Are there “affect detectors” in the human limbic system? A multivariate analysis of intracranial single cell recordings
Alexander Lawriw, Christopher Cox, Louisiana State University, United States
Posters 3 Poster
Pacific Ballroom H-O
Sat, 27 Aug, 19:30 - 21:30 Pacific Time (UTC -8)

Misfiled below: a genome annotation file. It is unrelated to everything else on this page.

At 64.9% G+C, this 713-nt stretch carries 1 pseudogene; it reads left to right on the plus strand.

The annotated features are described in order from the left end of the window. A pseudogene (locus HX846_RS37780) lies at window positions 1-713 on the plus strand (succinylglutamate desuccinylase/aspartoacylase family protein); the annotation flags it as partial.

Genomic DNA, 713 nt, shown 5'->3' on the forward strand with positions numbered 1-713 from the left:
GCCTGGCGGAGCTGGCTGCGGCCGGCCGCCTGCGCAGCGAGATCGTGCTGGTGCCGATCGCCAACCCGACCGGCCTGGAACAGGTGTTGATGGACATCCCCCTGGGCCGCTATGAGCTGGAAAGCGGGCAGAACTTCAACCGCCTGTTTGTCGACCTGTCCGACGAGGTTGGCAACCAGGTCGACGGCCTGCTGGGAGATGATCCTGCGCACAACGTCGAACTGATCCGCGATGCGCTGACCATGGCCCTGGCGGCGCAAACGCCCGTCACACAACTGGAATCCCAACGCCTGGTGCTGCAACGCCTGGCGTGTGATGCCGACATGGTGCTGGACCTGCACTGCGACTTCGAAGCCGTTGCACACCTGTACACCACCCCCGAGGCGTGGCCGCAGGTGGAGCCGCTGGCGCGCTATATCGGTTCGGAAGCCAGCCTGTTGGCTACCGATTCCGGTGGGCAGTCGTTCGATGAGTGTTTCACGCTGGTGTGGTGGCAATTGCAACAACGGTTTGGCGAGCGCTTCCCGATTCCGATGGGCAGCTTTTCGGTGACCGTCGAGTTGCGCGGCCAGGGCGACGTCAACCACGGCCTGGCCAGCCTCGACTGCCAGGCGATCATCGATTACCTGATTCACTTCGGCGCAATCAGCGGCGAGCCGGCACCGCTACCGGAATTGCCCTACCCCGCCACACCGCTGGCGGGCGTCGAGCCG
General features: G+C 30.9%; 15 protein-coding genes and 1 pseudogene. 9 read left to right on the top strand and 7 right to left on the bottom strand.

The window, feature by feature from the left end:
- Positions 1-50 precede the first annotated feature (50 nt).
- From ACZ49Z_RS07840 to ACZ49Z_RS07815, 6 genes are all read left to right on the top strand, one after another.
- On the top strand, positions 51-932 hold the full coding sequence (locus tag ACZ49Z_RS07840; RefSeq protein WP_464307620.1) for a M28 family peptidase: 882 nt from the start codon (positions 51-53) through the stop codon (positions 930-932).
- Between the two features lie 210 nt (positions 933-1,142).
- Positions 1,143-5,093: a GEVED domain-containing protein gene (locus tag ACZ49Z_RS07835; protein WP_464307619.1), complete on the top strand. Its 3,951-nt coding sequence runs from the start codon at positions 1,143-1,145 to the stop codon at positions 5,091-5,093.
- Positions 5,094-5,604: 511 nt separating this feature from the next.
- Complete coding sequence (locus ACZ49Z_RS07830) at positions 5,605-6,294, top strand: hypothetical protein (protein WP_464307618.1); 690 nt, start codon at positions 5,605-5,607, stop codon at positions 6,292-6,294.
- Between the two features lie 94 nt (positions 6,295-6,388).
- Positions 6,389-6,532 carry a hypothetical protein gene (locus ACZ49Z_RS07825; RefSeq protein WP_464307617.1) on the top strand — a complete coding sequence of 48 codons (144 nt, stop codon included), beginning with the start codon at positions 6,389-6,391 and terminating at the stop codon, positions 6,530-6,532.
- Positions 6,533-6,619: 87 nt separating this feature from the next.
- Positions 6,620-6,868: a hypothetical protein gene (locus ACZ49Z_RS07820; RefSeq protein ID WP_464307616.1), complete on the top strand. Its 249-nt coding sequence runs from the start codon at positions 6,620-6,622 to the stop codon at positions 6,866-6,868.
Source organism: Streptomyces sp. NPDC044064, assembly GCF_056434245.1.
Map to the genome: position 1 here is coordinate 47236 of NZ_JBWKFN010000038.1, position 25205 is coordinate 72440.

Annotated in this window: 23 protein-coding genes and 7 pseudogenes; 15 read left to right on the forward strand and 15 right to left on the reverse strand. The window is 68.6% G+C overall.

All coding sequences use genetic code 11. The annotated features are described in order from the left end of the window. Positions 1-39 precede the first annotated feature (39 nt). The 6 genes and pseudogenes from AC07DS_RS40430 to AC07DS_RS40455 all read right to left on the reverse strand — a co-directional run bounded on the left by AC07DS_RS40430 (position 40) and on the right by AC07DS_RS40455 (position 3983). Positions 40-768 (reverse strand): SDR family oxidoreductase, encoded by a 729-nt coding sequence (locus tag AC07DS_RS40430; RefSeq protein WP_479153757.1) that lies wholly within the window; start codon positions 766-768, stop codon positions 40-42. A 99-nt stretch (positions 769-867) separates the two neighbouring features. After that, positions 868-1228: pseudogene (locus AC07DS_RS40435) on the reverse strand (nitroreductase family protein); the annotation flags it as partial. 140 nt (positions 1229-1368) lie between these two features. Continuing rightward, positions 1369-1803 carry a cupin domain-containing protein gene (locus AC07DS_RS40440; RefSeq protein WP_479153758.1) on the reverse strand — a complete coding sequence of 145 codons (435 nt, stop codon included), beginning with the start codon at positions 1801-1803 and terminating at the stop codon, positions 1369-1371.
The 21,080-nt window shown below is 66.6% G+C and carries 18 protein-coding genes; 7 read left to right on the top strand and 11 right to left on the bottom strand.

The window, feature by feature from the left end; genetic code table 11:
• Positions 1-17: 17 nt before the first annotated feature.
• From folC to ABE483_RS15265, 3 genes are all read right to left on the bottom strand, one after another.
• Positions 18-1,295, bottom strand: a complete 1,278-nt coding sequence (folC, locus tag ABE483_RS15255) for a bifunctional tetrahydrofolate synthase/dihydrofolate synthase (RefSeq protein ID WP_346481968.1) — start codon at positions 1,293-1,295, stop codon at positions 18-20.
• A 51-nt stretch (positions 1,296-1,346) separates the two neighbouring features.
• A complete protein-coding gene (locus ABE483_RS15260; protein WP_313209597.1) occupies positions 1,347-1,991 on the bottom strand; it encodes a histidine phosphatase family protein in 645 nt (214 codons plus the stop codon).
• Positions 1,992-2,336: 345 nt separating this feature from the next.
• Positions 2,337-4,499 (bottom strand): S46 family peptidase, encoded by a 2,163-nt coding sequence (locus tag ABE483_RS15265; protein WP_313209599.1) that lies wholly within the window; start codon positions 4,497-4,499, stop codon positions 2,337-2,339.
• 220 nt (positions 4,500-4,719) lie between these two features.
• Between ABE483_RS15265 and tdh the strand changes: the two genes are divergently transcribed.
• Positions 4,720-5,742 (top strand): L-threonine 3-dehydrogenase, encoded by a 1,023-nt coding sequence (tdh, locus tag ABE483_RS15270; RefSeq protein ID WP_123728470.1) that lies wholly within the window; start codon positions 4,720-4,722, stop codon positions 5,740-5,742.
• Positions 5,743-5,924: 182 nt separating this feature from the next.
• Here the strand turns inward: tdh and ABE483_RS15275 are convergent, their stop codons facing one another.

The limbic system plays a vital role in the evaluation of emotional stimuli. Human single-cell recordings imply the existence of “affect detectors”, neurons in the limbic system that fire preferentially during the presentation of stimuli containing one kind of emotional information (e.g., positive or negative). Neurons of this kind would support reliable classification of novel stimuli by their emotional content. To test this, we trained multivariate classifiers on single-cell electrode recordings from the amygdala, hippocampus, anterior cingulate cortex, and ventromedial prefrontal cortex to discriminate positive- and negative-affect trials. Recordings were obtained from 14 patients while they viewed and judged the emotional expression of computer-generated faces. While prior univariate analyses of these data indicate neurons with affect-selective spike-profiles, the cross-validated accuracy of these models was at chance across subjects—even when models were trained only on neurons that were circularly-selected based on a univariate analysis. This inability to generalize prior neural activity is inconsistent with these neurons being affect detectors, suggesting a more complex representation of emotional information in the brain.